God allowed Africans to be brought to America as slaves – says former Atlanta fire chief 

Francis Akhalbey March 02, 2023
This isn't the first time Kelvin J. Cochran's have raised eyebrows -- Photo Credit: Federal Emergency Management Agency

A former Atlanta fire chief, who delivered a speech at a Black History Month event on Monday, suggested God allowed Africans to be brought to America as slaves and it was part of his divine plan. According to NBC News, this isn’t the first time Kelvin J. Cochran has raised eyebrows with his views. 

The event in question was hosted by the Georgia Department of Labor and posted on YouTube. And in his speech, Cochran, who is Black, touched on how his opinion about religion goes in line with the founding of America. The former fire chief commences his speech by saying America “has been a part of God’s divine plan from the beginning of time.” He later touches on slavery and suggests “his story” forms part of everything in American history.

“Slavery in America did not catch God by surprise,” Cochran, a former fire chief at the Atlanta Fire Rescue Department, said. “In his sovereignty, God … allowed Africans to be brought to America as slaves. Africa was on the eve of social, spiritual and economic catastrophe and famine — still going on today. So, He brought 6 million Africans to America through the Middle Passage as slaves.”

Cochran also likened the slavery that happened in Israel to African slavery. “Just as it was God’s divine plan to enslave the nation of Israel,” God, in his sovereignty, allowed “Africans to be brought to America in bondage.” Cochran made mention of a book of Genesis verse where God informed Abraham that his descendants were going to endure enslavement and abuse for 400 years. He also claimed that though slave masters refrained from teaching about slavery and Christianity, enslaved people amassed outside churches to secretly listen to worship sermons, NBS News reported.

Elsewhere in his speech, Cochran paid tribute to the likes of Harriet Tubman, Martin Luther King Jr. and Rosa Parks, saying that he could “stand up here and tell my story” and “celebrate African American history month” because of those civil rights icons.

“Here’s the bottom line — we all came here on different boats, but now we’re in the same boat,” he said. “And if we can only quieten our souls long enough, to look at the sovereignty of God in our history, his goodness and his mercies, we would all cry out together, ‘I will bless the Lord at all times. His praise shall continually be in my mouth.’”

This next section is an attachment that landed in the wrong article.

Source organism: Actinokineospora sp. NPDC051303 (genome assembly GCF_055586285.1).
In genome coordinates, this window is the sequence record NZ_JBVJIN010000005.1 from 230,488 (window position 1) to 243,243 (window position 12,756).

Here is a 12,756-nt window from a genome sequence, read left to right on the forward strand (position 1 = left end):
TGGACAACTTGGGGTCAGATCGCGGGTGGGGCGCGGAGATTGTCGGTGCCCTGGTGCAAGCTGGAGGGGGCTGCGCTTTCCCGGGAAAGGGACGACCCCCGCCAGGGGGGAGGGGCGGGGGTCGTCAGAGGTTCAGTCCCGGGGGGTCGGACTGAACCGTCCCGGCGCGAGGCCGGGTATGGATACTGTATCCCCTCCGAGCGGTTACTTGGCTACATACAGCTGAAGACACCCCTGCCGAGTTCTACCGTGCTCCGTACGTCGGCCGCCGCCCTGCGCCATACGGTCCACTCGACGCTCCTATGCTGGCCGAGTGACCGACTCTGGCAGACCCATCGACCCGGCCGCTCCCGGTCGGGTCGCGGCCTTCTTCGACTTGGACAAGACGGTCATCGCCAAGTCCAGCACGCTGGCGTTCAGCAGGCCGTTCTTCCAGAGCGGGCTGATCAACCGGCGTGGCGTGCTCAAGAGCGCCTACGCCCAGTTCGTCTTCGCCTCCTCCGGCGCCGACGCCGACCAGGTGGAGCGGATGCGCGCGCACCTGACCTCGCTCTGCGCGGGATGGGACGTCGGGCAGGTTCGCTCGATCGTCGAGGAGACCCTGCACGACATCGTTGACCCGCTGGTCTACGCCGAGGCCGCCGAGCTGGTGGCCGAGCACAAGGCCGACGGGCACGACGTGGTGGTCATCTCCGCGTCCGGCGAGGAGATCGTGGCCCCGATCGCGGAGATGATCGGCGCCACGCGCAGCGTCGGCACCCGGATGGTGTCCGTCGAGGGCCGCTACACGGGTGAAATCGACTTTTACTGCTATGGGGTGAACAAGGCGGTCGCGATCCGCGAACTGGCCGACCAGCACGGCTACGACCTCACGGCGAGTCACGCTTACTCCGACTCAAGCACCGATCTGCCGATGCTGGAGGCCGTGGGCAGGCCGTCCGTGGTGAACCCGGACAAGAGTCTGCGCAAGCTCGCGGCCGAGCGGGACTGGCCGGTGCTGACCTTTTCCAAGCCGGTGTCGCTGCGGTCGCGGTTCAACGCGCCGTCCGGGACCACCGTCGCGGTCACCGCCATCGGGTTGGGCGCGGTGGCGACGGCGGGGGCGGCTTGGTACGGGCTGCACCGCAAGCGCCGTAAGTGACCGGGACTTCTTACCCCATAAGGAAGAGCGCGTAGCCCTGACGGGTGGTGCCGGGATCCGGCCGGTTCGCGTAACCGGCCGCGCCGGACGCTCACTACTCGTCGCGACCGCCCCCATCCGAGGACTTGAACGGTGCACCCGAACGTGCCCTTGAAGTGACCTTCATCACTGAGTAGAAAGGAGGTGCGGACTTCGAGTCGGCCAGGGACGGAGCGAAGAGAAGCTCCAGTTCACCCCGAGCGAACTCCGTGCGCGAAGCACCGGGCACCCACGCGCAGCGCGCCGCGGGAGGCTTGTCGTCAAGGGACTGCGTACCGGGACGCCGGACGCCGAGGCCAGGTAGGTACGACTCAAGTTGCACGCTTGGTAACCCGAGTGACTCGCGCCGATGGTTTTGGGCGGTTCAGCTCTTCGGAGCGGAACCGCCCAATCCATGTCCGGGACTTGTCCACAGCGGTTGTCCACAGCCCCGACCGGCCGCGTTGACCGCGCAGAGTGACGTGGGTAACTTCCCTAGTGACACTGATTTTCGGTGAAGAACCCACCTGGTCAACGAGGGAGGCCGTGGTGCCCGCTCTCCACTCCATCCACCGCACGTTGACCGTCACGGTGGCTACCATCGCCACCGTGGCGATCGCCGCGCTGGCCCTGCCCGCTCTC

“I thank God for America, and I thank God for American history,” he added. Cochran has in the past raised eyebrows for his homophobic sentiments. In 2013, he shared among his subordinates a copy of a Bible study book that he had published. Titled “Who Told You That You Were Naked?”, the book is said to have homophobic comments that claim gay people as well as individuals who have premarital sex are “naked”, wicked and ungodly sinners, NBC News reported. He also labeled homosexuality a “sexual perversion” and likened it to bestiality. 

Cochran was suspended without pay in 2014 for not seeking approval or issuing an official notice before the book was published. His suspension came after an assistant fire chief expressed reservations about the book. In the wake of his suspension, Cochran initiated a campaign alleging he was terminated because of his religious beliefs. He was later relieved of his duties in January 2015.

But in 2018, Cochran was paid $1.2 million by Atlanta to settle a lawsuit he filed against the city and ex-Mayor Kasim Reed over his termination. The former fire chief was represented by the Alliance Defending Freedom – a conservative Christian legal advocacy group. Cochran is now a senior fellow and vice president of the organization.

Last Edited by:Mildred Europa Taylor Updated: March 2, 2023


Must Read

Connect with us

Join our Mailing List to Receive Updates